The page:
Many investors don’t fully understand what bear markets are or how to recognize them. This article helps discuss bear markets, how Fisher Investments defines them and some common characteristics of bear markets. Follow the provided links for more in-depth articles on each topic.
We define a bear market as a fundamentally-driven stock downturn of 20% or more over an extended period of time. The S&P 500 saw 11 bear markets between 1946 and 2018, showing an average decline of 34% and lasting, on average, longer than 16 months.[i]
Aside from these defining factors, people often remember bear markets for the widespread uncertainty and fear it tends to cause for investors watching their account values decrease. This fear often leads investors to panic and deviate from their investment strategy, which may ultimately hurt their long-term returns if they miss the subsequent rebound.
A correction—or sentiment-driven market drop of roughly 10% to 20%—can also breed significant uncertainty and fear. But you may be able to distinguish a bear market from a correction if you look for and properly interpret the cause of a recent drop in stock prices. For example, bear markets rarely start with a sudden, fear-based drop, while corrections often start with a bang.
Instead, bear markets tend to begin with an inconspicuous slowing of market momentum at a time when most investors are experiencing a false sense of security or when market euphoria is at a high. As underlying fundamentals show weakness or warning signs, euphoric investors pay no heed to them, looking instead for reasons stocks should continue their rise.
We have four basic guidelines to help us identify bear markets. While these rules may not be applicable for every bear market, they can be helpful in distinguishing bear markets from corrections.
Although no single indicator can accurately signal a bear in advance every time, we believe a combination of leading indicators coupled with research and analysis can help you identify a bear market in its early stages and potentially avoid some of the ensuing decline.
We believe fundamentals play a key role in determining the current state of the market. Weak corporate earnings, inverted yield curves and faltering revenue growth are all examples of negative fundamentals.
Just as important as fundamentals, history has shown that euphoric investor sentiment can be a lead up to a bear market. When euphoric investors keep finding reasons why stocks should keep rising while ignoring decelerating or negative fundamentals, companies may have a difficult time meeting the high expectations placed on them. When investors dismiss negative fundamentals and stocks keep rising, a bear market could be on the horizon.
Every bull market climbs the proverbial “Wall of Worry”—short-term worries that cause short-term investor fear and volatility during a broader bull market. These ongoing fears can lead to stock market volatility and maybe even bull market corrections, which are often mistaken for bear markets. But these corrections are typically short, sentiment-driven downturns that lack the size and scale of a true bear market.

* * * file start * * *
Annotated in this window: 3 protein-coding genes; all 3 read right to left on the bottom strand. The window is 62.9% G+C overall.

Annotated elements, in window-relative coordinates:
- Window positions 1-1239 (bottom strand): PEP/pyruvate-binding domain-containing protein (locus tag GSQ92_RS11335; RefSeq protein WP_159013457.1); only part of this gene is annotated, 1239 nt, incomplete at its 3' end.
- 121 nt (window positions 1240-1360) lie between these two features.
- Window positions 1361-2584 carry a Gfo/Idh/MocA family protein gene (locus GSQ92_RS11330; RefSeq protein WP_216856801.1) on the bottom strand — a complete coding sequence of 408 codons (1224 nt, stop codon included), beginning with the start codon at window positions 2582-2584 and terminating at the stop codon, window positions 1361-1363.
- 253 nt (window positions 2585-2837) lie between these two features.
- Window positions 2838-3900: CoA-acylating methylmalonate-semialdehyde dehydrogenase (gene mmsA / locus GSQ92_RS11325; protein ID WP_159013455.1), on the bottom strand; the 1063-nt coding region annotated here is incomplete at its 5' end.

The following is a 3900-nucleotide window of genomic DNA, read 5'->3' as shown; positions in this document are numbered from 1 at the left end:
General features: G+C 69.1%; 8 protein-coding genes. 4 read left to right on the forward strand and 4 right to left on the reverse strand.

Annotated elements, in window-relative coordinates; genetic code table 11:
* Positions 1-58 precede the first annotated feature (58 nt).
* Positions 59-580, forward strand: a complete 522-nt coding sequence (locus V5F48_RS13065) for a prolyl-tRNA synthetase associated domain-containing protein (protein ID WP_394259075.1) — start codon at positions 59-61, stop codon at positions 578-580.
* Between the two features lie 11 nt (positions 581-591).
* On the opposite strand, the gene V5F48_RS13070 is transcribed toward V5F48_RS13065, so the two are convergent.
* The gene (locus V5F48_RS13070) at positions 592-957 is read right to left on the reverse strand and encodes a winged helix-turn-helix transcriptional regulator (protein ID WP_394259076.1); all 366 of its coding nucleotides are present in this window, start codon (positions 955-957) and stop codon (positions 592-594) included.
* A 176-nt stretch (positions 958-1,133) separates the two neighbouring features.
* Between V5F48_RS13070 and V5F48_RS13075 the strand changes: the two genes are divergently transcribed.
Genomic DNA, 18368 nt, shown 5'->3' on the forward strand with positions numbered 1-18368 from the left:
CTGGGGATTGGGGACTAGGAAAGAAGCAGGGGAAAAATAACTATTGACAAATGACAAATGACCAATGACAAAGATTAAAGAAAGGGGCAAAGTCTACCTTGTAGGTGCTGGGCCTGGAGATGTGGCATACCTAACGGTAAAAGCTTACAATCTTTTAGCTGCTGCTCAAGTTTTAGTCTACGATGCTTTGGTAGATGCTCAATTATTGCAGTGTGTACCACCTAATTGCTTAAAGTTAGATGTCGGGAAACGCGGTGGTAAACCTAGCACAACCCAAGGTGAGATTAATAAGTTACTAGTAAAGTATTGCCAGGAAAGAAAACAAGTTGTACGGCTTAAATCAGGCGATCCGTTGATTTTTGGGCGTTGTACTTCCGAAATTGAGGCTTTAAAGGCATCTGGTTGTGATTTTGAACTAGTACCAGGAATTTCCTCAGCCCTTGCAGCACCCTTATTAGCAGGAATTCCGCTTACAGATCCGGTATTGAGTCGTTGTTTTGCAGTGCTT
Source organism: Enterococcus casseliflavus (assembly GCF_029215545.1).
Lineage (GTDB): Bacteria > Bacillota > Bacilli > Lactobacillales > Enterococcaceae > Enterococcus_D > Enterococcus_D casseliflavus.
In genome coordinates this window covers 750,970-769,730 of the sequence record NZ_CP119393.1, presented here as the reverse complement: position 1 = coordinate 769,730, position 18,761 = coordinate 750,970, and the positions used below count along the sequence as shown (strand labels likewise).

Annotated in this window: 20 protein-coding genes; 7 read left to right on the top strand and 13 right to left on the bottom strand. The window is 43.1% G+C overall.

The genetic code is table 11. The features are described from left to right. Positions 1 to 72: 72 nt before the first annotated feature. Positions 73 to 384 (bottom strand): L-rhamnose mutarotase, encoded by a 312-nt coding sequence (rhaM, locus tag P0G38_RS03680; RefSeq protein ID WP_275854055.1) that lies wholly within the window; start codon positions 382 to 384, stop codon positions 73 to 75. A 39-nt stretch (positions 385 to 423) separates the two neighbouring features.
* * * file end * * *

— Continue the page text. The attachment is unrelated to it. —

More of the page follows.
In contrast to the Wall is the “Wallop”—an economic negative large enough to knock several trillion dollars from global GDP. Scaling a wallop is most important when analyzing potential negatives. Often investors mistake an events impact without realizing how it fits into the bigger picture. Overestimating the potential impact of any event could cause investors to react poorly to the certain events, potentially causing them to miss out on ensuing bull market returns.
With so many factors to consider, it can be difficult to determine what will lead to the start of the next bear market and a standard bull market correction. Corrections are short, sharp, sentiment-driven market declines of roughly 10% to 20%. These downturns are unpredictable swings—usually based on fear and often lacking the weak economic fundamental backdrop of a bear market. Consistently timing corrections is near impossible as they start with a bang and end just as quickly. Further, going defensive at the wrong time can potentially set you back from meeting your goals. We believe you’re often better off staying disciplined and riding through corrections and other bull market volatility.
Finally, we debunk one of the most prevalent yet dangerous investing myths: One big bear and you’re done! Even if you stoically weathered every bear market without making one defensive move, your equity portfolio would still have grown to generate a cumulative profit over the longer term as bull markets are generally longer and stronger than their preceding bear markets! Although the average bear market lasted about 16 months with an average cumulative return of -34%, the average bull market—not including the current one—lasted roughly 57 months and offered an average cumulative return of 149%![ii]
Don’t let one big bear market scare you out of stocks for good. You may need their long-term growth in order to meet your longer-term investing goals.
Worried about what you’ll do when the next bear market? Fisher Investments can assist you through our portfolio management service, contact us directly to set an appointment.
[i] Source: FactSet, Global Financial Data, as of 3/19/2015. S&P 500 Price Index Level from 05/29/1946– 3/31/2015. Returns are presented exclusive of dividends. For “Duration,” a month equals 30.5 days.
[ii] Source: FactSet, Global Financial Data, as of 3/19/2015. S&P 500 Price Index Level from 05/29/1946– 3/31/2015. Returns are presented exclusive of dividends. For “Duration,” a month equals 30.5 days.